The num­ber’s up for hid­den nest egg fees

Guard­ing your Ki­wisaver against un­fore­seen fees is about to be­come a lit­tle eas­ier – but you’ll still need to do your home­work.

Sunday News - - NEWS -

story in­stead of them hav­ing a pre­con­ceived idea, hav­ing read it some­where.’’

She says Paul Holmes’ death had been the cat­a­lyst for that ini­tial move.

‘‘After Paul passed away I re­alised how im­por­tant it was to me to have parental fig­ures in my life. I’ve been com­ing to Greece to visit my dad since I was about 10,

It’s scary how easy it is to be ma­nip­u­lated by num­bers. Mar­keters know ex­actly how to frame sales and promos to get you to buy, buy, buy. Politi­cians fid­dle with sta­tis­tics to make them­selves look good. Com­pa­nies use cre­ative ac­count­ing to try to down­play a poor per­for­mance. It’s not ly­ing ex­actly, but it is pretty cyn­i­cal.

Prac­ti­tion­ers of the dark art of per­sua­sion have learned that small dif­fer­ences in the way in­for­ma­tion is pre­sented can have a big im­pact on our de­ci­sions.

This is why it’s bril­liant news that all Ki­wiSaver providers are be­ing forced to be more trans­par­ent. As of this month, the state­ments you re­ceive will spell out the fees you pay in sim­ple dol­lars and cents.

Some providers, like ASB, have been vol­un­tar­ily do­ing this for years, but many oth­ers have not.

Chances are you’ll be see­ing the num­ber for the first time, in which case it could be a shock. Un­der the cur­rent model, you usu­ally pay a flat fee of $30 or so, then per­haps one-pointsome­thing per cent of your bal­ance.

That might sound like pocket change, but grow­ing ac­count bal­ances mean it’s start­ing to be­come a very big deal. As some peo­ple are about to find out, they’re al­ready pay­ing over $1000 a year in fees – and we’re only 10 years into the scheme.

Let’s say you join Ki­wiSaver at age 20, and re­tire at 65. Over that time, you might end up pay­ing any­where from $8000 to well over $100,000 in fees, de­pend­ing en­tirely on which fund you’re in.

That’s just the tip of the ice­berg. Ev­ery dol­lar that goes to a fund man­ager is a dol­lar that could have been earn­ing you sev­eral decades worth of com­pound in­ter­est. Over a life­time of in­vest­ing, the real im­pact is hun­dreds of thou­sands of dol­lars.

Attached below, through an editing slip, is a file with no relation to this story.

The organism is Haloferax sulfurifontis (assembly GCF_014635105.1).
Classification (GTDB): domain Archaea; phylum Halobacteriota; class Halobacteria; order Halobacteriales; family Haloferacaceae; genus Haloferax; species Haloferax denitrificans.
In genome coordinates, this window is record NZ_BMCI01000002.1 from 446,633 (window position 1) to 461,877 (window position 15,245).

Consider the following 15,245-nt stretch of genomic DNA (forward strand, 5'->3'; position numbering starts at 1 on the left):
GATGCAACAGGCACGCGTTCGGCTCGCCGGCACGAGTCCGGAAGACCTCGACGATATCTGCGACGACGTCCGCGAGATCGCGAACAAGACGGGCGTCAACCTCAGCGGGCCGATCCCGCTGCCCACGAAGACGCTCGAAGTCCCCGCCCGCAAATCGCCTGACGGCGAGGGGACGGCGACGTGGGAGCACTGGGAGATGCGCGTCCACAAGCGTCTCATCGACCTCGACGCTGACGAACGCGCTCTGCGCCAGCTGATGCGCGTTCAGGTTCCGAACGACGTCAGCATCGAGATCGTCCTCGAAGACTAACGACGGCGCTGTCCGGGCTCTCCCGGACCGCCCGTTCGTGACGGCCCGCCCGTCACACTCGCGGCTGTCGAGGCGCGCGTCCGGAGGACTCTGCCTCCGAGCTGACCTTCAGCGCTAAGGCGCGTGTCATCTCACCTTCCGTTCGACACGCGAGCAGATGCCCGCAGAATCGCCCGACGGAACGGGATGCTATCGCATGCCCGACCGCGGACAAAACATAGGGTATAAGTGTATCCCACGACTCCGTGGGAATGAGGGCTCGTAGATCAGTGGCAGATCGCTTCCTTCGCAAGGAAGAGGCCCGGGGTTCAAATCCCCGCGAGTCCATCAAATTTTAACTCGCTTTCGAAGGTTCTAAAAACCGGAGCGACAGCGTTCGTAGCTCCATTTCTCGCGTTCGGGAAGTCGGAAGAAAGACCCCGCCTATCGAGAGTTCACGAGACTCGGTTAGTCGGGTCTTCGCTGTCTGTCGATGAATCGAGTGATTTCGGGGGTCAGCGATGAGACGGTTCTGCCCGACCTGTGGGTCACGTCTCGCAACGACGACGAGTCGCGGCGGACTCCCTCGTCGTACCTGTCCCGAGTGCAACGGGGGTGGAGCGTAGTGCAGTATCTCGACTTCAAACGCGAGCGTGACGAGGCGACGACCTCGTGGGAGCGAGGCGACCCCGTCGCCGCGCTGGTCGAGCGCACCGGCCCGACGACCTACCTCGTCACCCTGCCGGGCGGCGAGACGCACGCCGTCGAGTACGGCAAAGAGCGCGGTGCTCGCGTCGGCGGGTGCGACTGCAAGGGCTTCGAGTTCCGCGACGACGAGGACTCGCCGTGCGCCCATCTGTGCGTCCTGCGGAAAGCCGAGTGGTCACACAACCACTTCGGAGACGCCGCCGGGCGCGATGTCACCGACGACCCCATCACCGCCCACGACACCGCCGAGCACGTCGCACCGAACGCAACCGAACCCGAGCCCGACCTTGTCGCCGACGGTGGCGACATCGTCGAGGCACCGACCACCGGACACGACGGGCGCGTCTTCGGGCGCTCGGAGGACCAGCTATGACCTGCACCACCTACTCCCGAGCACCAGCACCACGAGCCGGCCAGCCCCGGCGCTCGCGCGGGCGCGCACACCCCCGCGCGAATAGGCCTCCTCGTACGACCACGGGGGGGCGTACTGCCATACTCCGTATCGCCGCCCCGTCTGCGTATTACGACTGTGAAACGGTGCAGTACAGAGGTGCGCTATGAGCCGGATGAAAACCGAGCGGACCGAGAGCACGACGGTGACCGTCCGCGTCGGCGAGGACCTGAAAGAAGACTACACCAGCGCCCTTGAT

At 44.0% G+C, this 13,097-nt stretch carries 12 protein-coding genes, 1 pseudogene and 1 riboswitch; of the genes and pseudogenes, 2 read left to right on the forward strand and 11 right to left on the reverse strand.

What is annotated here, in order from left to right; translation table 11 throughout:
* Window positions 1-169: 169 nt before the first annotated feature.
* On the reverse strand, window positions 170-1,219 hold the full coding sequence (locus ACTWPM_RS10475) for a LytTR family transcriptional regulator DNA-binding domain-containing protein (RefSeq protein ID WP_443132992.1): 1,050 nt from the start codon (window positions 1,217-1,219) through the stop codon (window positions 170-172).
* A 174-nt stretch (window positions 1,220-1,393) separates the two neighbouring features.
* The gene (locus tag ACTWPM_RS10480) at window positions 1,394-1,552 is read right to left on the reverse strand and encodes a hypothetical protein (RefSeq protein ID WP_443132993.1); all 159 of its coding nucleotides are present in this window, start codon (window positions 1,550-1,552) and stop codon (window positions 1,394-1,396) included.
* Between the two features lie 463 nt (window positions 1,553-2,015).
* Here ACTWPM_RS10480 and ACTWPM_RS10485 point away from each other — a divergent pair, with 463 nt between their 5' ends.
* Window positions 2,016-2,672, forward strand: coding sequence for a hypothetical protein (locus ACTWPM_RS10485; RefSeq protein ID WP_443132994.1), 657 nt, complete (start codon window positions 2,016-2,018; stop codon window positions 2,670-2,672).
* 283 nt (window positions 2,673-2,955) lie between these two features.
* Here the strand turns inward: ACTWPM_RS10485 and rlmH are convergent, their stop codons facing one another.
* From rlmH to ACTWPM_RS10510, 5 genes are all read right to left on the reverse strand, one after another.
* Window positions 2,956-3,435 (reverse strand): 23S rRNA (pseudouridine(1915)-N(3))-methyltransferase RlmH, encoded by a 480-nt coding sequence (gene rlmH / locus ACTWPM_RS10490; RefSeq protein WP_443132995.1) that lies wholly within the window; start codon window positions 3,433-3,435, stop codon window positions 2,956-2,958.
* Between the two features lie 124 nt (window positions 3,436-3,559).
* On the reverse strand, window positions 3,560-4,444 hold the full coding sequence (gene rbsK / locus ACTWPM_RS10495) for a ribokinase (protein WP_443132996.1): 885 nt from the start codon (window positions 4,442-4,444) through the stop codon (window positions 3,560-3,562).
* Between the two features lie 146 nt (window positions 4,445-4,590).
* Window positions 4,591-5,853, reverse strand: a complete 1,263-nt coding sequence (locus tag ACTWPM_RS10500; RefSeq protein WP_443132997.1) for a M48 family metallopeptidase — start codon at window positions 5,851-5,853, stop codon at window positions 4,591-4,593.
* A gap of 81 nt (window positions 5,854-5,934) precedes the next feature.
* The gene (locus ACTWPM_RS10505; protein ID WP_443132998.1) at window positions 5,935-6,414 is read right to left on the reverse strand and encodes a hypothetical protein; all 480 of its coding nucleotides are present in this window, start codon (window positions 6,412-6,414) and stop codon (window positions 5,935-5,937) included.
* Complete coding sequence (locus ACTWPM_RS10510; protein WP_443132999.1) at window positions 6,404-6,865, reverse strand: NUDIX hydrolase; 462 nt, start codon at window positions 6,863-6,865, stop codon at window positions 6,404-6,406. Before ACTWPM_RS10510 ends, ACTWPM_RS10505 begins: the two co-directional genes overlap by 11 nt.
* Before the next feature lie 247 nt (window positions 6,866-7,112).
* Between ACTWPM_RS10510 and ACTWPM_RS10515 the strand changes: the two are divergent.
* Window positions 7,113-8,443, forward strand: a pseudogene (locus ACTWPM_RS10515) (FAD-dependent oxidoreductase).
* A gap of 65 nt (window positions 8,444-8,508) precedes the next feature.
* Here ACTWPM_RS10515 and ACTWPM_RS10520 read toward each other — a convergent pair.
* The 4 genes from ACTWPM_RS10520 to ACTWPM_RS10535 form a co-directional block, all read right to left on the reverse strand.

Hope­fully star­ing those num­bers in the face will give you the mo­ti­va­tion to re­assess which Ki­wiSaver scheme is right for you.

While fees are im­por­tant, the first thing to de­cide is what level of risk you want – from a de­fen­sive cash fund, to an ag­gres­sive fund in­vest­ing in prop­erty and shares, or any­thing in be­tween. Sorted’s Fund Finder is a handy tool for fig­ur­ing this out. Riskier funds are gen­er­ally more ex­pen­sive, but that’s com­pen­sated for by higher in­vest­ment re­turns.

Once you’ve cho­sen your risk pro­file, you’ll no­tice there’s still a mas­sive gulf in the fees charged by providers – from low­cost ‘‘pas­sive’’ man­agers, who sim­ply buy and hold a small slice of thou­sands of com­pa­nies, to ‘‘ac­tive’’ man­agers who try to pick hot stocks and sec­tors, and charge sig­nif­i­cantly more.

The over­whelm­ing weight of re­search sug­gests ac­tive man­agers can’t con­sis­tently beat the av­er­age mar­ket re­turn. They might do well in any given year, but you’d ex­pect that purely by chance. The only con­stant is the fees. Lo­cal fund man­agers ar­gue that New Zealand is small enough that the ‘‘ef­fi­cient mar­kets’’ the­ory doesn’t ap­ply. Per­son­ally, I don’t buy it, but you’ll have to make up your own mind.

Ki­wiSaver fees were sup­posed to get cheaper as the scheme scaled up, but that hasn’t re­ally hap­pened. Per­haps this new era of trans­parency will sharpen up the com­pe­ti­tion be­tween providers, but I wouldn’t count on it. In­stead, do your home­work on the best scheme, and be sure to vote with your feet.

Per­haps this new era of trans­parency will sharpen up the com­pe­ti­tion be­tween providers, but I wouldn’t count on it.’

Got a burn­ing money ques­tion? Email Bud­get Buster at richard.mead­ows@thedeep­, or hit him up on Face­book, where you can also find links to pre­vi­ous Bud­get Busters.

MIllie is happy with her new life in Greece – in­clud­ing her chef boyfriend Kostas Sara­pa­pas, left, dad Stratis Ka­banas, and English bull­dog Miko.

Keep­ing your nest egg safe means get­ting to grips with hid­den costs and fees.

Newspapers in English

Newspapers from New Zealand

© PressReader. All rights reserved.